Blondie returned to action in February 1982, with a recut "Rapture" featuring Fab Five Freddy and Harry trading lines on a free flexidisc (then a popular format, thanks to its novelty and low production costs). Originally slated as a Christmas record, delay on delay pushed that idea into the new year. So ran Blondie's fortunes. Sessions for its new album started on New York turf, at the Hit Factory, with Chapman back at the controls, and idea tapes bouncing around, as always. To Infante, the unanimity smelled like a front when nobody invited him. "All I know is, the record was going down without me being involved in the basic tracks, and I got the lawyer involved."
An out-of-court settlement left Infante a member, and allowed him to overdub his parts - but only after everybody had gone home. Not surprisingly, he remembers little of recording The Hunter. "You could play me stuff, and I could say, 'What is that?' I don't even remember where I did it!"
The best moments - Harry's plaintive "English Boys," Destri's story-so-far of his band ("Danceway"), and the bubbling Latin mannerisms of "The Orchid Club" - harnessed the old playfulness. So did an understated, lovely remake of Smokey Robinson's "The Hunter Gets Captured By The Game," to which Harrison told trouser press, "When I hear it I keep waiting for the whole drum kit to come in."
The Hunter had little else going for it. The opaque, six-minute sci-fi wordplay of "Dragonfly" might have fared better without such bloated fodder as "The Beast," which paled unfavorably to "Rapture" and "Island Of Lost Souls" (Chrysalis CHS 2063), a blatant "Tide Is High" knockoff. Issued as a single, it withered at #33 U.S. in June 1982, but still managed a #11 U.K. peak.
"That's when I was traveling separately," said Infante. "When we did the video - talk about island of lost souls, man, lemme tell you! When I was there, nobody would talk to anybody else; my lawyer said, 'Don't talk to anybody, [and] don't hit anybody.'" A month later, "War Child"/"Little Caesar" became Blondie's final chart entry, peaking at #39 U.K., and nowhere in America.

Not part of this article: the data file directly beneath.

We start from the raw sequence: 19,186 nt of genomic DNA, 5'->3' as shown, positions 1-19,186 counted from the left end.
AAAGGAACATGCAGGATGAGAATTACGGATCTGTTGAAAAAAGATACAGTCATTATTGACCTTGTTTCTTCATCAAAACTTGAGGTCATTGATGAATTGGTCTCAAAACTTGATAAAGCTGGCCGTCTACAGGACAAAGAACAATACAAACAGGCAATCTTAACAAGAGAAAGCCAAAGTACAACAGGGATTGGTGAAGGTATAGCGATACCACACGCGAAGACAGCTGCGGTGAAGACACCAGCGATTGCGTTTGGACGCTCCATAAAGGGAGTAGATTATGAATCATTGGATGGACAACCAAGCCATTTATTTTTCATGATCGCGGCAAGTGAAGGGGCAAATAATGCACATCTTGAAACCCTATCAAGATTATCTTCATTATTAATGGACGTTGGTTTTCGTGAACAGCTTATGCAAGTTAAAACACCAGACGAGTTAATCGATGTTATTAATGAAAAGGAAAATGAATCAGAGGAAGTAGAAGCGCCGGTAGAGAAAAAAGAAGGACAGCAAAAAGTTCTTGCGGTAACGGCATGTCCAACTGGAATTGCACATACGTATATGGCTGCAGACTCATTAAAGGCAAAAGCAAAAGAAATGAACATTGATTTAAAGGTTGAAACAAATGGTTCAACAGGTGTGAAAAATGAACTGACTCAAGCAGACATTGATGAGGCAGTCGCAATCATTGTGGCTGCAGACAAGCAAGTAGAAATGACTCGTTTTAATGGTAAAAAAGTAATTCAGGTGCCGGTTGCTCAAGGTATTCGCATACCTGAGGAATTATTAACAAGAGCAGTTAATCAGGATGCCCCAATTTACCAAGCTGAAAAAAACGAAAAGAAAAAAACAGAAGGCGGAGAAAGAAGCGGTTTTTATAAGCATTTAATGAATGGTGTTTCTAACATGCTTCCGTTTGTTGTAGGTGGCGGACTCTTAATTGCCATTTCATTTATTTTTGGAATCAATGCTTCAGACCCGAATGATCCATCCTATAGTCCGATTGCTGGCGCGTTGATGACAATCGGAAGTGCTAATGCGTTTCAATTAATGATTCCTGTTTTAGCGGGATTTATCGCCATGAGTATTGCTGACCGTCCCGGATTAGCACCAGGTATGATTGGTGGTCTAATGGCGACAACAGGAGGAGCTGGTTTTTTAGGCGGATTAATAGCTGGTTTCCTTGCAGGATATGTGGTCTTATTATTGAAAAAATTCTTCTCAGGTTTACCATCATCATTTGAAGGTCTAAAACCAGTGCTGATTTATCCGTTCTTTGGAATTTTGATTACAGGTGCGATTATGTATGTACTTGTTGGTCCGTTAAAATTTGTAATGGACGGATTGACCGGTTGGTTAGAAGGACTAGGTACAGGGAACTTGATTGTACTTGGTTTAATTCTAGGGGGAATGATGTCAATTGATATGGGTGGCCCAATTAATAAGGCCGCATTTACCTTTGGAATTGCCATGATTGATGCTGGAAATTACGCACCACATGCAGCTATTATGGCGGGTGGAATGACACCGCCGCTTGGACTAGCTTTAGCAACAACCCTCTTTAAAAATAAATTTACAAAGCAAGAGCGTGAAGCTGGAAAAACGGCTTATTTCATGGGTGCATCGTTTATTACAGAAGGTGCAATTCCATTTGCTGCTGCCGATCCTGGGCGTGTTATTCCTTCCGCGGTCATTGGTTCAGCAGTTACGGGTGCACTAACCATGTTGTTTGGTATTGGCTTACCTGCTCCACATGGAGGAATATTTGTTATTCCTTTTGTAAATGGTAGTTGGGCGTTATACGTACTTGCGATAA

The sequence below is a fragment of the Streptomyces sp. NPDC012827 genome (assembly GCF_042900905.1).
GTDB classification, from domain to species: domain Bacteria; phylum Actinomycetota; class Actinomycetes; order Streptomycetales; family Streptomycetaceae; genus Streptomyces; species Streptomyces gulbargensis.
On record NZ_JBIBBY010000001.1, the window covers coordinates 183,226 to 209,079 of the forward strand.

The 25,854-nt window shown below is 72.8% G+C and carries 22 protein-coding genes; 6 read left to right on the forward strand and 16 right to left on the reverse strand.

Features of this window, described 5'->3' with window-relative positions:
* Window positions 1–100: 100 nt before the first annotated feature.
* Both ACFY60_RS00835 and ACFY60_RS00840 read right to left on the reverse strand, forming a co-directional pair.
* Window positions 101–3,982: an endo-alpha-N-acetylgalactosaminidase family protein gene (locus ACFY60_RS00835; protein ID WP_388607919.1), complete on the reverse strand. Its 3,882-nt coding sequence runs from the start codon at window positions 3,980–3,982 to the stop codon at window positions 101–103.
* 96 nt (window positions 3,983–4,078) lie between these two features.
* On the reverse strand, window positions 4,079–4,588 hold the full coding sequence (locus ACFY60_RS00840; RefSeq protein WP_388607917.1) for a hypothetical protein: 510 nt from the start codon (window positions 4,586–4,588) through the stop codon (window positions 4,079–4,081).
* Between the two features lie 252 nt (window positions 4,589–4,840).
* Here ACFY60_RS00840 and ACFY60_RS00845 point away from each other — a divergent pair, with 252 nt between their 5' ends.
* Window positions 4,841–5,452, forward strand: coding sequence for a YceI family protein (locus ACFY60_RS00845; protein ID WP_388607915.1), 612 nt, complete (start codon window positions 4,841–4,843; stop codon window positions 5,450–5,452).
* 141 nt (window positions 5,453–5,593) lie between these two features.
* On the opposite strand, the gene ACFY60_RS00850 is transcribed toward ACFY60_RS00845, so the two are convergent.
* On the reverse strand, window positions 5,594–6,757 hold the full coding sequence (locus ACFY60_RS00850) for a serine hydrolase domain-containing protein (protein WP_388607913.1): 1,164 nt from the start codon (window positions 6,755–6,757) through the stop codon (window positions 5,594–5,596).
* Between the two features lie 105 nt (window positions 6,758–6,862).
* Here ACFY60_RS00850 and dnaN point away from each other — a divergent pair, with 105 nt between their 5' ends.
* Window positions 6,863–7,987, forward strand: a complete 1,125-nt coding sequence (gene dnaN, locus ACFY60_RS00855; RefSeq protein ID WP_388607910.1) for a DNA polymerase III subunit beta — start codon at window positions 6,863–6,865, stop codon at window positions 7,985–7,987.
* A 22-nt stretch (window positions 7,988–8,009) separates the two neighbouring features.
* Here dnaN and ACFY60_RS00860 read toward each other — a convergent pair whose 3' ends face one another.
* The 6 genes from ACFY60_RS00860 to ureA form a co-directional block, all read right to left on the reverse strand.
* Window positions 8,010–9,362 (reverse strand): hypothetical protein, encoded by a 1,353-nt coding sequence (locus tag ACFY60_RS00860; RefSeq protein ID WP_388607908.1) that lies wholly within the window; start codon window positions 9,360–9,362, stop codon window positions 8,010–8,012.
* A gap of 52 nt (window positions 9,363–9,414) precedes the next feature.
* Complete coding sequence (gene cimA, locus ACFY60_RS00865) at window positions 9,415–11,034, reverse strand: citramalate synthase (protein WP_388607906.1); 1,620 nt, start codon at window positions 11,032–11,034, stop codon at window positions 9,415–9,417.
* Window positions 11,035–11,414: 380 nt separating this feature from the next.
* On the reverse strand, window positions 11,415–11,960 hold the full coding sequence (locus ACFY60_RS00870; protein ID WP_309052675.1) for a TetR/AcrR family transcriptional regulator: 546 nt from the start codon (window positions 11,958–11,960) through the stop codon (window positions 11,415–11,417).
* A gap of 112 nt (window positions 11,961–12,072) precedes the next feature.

Only two years earlier, Blondie was consistently topping the singles charts, they now had to watch their album limp to #33 U.S. and #49 U.K., and earn a pounding from the British press ("Blondie could hardly sound any safer, stodgier and more senile"), or Mark Roland of Musician, who blasted the lyrics ("which often seem to borrow their syntax from [U.S. Secretary of State] Alexander Haig," he wrote. "In the end, The Hunter is all hot sauce and no enchilada."
Burke doesn't think the band sold itself short, "It was the first time I'd ever felt confident, I really thought I was at the top of my game, playing well. We made a good record, in a lot of ways." He cites "English Boys" ("Debbie did a good job with the lyrics, there's a lot of imagery"), and "War Child" ("the Falklands War was going on [between Argentina and Britain], which didn't ring true for a lot of people") as the standouts.
Professional as always, Blondie pressed ahead, even after slow sales had scuttled the upcoming U.K. tour. Instead, they decided to retake America, sponsored by Pioneer Stereo (earning little of the flack that greeted the Rolling Stones' deal with Jovan cologne for their own fall 1982 outing; ironically, their hit, "Start Me Up," ended up on Blondie's fall tour setlist).
Infante watched sessioneer Eddie Martinez (of Run-DMC's "Rock Box" single) replace him. "It was, 'Frank, there's a problem,' and I said, 'Get somebody else, and pay me as if I was there.' The vibe wasn't the same. I didn't go to any shows, but that's what I heard from people who did." Gordon's pre-tour pep rally had little more success. "He said, 'You can go out and be millionaires, or sit at home on your ass, and sell a lot of records,'" said Burke. "And Chris said, 'Well, I'll just stay home, then.'"